Governing globalization in South Asia through a legal praxis of human rights, development and democracy
Tittawella, S. E. (2008). Governing globalization in South Asia through a legal praxis of human rights, development and democracy (Thesis, Doctor of Philosophy (PhD)). The University of Waikato, Hamilton, New Zealand. Retrieved from https://hdl.handle.net/10289/2586
Permanent Research Commons link: https://hdl.handle.net/10289/2586
ABSTRACT This doctoral thesis in law seeks to understand, and begin to remedy, the immense and avoidable poverty that disenfranchises at least 30 percent of the world's most populous region. Defining South Asia as Bangladesh, Bhutan, India, the Maldives, Nepal, Pakistan and Sri Lanka, the study analyses the multidimensional nature, historical origins and modern dynamics of both this material poverty and poverties of human rights, democracy and development. Both critical analysis and creative response are framed within legal history, human rights jurisprudence, constitutional and administrative law, comparative law and public international law, but the author draws extensively on political economy and history, and partially on philosophy, and cultural studies. Chapter 1 traces the Western evolution of the universal human rights regime, first globalized in 1948 by the Universal Declaration of Human Rights. It also traces South Asian sociopolitical and religious articulations of human dignity and limitations on legitimate power through the ages. Mostly contrary to culturally relativist claims, South Asia's human rights needs are found to be well served by a genuinely universalist regime including justiciable economic, social and cultural rights as inseparable from civil and political. Chapters 2 and 3 survey the historical globalizations that have impacted on South Asia. Although globalization is shown to be a neutral phenomenon, the author identifies the insidious contemporary propagation of a particular neo-liberal ideology as being globalization's inevitable and optimal form. The study analyses this propagation by the International Financial Institutions the World Bank and International Monetary Fund, acting through Structural Adjustment Policies and only partially corrective Poverty Reduction Strategy Papers. Neo-liberalism supposedly unshackles benign market forces from distorting governmental rules to create spontaneous growth that trickles down to the poor; in fact it employs its own rules to privilege the already wealthy, especially Western capital and transnational corporations (TNCs). The thesis urges South Asia to govern globalization pro-actively, seeking the virtuous circle of human rights, plural democracy and equitable development. Positive signs have already included national membership in, and constitutional enshrinement of, universal human rights norms, and certain efforts of civil society and non-governmental organizations, fostered at times by activist judiciaries. Chapter 4 nevertheless catalogues overriding failures to internalize plural democracy and the rule of law, leaving rights nominal and democratic structures hollow. Governments have been obsequious to neo-liberal hegemony, insouciant to their underclasses and exploitative of religious schisms in appeal to tyrannous majoritarianism. The South Asian Association for Regional Co-operation is shown as an inadequate response to the region's multidimensional poverties. Adapting instead the best practices of the Council of Europe, the Organization of American States, the African Union, and the British Commonwealth from Chapter 5, Chapter 6 details a South Asian Union for Human Rights Development and Democracy to replace SAARC. This new regional response complements global human rights norms and offers South Asia solidarity in confronting neo-liberalism, and holding TNCs, IFIs and especially their own governments accountable to the rule of law, equitable development, deep democracy, wide human rights, and larger freedom in peace and security.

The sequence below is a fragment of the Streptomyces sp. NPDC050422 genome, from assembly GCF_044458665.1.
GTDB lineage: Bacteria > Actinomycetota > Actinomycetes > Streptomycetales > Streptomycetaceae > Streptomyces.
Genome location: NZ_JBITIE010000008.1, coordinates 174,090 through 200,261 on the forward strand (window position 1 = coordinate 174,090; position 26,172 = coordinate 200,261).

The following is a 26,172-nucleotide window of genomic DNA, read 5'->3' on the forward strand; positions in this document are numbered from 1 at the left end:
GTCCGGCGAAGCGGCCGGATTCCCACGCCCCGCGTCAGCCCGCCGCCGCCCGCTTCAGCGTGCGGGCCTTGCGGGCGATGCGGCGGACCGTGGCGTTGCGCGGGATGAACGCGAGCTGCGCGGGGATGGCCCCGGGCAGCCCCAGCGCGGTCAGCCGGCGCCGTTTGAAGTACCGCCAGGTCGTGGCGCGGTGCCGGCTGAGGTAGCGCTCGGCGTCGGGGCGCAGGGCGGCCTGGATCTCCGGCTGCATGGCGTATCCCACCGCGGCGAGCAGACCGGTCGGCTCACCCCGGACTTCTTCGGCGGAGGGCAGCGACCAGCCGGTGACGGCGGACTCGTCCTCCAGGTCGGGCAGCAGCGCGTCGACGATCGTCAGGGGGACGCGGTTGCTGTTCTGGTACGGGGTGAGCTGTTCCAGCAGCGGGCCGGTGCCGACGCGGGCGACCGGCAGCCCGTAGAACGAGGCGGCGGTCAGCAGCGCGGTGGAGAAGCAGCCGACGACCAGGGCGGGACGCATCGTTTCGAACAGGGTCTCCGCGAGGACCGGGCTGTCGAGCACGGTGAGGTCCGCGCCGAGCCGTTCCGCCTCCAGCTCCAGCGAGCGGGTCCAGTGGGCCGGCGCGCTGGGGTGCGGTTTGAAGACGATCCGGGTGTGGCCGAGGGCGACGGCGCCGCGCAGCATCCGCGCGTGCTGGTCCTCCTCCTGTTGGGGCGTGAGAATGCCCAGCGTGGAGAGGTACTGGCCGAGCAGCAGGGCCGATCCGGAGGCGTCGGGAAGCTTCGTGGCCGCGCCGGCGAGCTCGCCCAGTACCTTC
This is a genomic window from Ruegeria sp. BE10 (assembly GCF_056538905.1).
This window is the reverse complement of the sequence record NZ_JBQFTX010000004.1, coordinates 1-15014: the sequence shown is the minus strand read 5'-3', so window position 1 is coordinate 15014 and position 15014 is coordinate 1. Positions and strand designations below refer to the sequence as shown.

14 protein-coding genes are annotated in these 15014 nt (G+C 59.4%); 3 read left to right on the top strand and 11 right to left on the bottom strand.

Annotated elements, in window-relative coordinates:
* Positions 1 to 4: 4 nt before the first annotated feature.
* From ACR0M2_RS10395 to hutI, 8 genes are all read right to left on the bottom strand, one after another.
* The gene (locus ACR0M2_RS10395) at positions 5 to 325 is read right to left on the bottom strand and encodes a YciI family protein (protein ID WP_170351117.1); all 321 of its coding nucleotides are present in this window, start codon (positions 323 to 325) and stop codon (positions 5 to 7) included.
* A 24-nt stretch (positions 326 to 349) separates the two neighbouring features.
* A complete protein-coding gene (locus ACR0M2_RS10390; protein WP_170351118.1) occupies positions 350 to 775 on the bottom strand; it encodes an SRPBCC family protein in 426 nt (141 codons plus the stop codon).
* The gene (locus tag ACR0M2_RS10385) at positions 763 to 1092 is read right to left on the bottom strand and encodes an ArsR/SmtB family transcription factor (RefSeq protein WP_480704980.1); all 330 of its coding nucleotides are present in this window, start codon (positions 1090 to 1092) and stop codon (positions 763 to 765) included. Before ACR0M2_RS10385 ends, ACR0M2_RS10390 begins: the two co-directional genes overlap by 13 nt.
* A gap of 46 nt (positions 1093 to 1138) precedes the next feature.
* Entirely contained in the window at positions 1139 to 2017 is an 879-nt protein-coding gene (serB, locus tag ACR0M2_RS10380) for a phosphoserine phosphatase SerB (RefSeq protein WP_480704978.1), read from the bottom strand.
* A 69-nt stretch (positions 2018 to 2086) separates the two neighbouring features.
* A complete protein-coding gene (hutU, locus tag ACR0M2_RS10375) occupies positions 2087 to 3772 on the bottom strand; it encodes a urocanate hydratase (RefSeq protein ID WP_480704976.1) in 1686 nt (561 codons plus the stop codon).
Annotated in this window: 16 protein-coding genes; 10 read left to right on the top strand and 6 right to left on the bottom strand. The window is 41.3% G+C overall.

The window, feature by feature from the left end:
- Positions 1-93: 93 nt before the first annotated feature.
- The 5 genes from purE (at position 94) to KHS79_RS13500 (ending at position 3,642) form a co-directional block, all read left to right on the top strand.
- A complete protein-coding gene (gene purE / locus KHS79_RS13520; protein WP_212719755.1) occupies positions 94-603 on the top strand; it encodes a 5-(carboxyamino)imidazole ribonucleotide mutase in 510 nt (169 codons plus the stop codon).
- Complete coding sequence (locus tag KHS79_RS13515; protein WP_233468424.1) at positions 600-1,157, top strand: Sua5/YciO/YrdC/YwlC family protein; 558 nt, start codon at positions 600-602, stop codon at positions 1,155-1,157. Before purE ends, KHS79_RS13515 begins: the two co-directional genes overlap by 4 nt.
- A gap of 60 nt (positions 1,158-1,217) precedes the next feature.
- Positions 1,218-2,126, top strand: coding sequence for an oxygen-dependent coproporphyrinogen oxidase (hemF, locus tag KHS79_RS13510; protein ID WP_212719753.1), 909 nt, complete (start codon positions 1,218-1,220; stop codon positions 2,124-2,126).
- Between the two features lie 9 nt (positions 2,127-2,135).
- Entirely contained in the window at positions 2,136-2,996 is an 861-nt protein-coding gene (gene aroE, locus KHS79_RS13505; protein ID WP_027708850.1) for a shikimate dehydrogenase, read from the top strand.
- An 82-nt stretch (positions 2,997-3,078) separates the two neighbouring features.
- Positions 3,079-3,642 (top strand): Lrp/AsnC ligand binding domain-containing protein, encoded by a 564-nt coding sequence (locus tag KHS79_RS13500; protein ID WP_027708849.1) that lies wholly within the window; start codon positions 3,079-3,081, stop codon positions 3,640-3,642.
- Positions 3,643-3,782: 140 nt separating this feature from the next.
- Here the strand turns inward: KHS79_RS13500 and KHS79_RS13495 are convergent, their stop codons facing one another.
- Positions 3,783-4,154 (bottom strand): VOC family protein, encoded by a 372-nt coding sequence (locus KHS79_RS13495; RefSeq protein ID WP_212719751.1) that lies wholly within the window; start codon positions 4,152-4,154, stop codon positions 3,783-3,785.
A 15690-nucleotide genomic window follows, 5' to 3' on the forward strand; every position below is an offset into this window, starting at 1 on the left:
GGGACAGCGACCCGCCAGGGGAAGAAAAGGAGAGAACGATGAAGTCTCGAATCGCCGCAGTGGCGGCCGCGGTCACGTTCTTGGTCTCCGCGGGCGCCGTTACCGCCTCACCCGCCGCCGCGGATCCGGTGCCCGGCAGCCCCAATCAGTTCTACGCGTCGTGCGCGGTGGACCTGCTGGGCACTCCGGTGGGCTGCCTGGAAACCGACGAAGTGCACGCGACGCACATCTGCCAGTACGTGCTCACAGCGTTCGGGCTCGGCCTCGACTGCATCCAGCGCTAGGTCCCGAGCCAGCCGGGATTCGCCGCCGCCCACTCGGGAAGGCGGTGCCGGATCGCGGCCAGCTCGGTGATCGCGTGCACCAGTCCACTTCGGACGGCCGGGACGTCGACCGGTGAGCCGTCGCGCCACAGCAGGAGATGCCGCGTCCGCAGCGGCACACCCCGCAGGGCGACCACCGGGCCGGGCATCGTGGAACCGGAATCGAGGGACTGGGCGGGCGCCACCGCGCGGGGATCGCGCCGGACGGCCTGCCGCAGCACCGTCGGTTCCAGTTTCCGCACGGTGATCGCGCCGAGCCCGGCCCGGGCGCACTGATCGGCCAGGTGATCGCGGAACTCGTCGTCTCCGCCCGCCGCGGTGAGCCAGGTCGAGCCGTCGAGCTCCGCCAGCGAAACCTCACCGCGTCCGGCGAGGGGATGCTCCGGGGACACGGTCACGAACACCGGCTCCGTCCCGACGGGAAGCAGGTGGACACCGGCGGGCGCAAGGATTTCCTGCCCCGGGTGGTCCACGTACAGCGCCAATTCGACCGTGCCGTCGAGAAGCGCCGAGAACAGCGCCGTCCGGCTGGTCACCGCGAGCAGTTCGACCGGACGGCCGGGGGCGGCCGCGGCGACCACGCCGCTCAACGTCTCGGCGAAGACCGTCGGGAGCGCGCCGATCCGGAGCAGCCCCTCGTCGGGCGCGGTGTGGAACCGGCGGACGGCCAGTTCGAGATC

The University of Waikato
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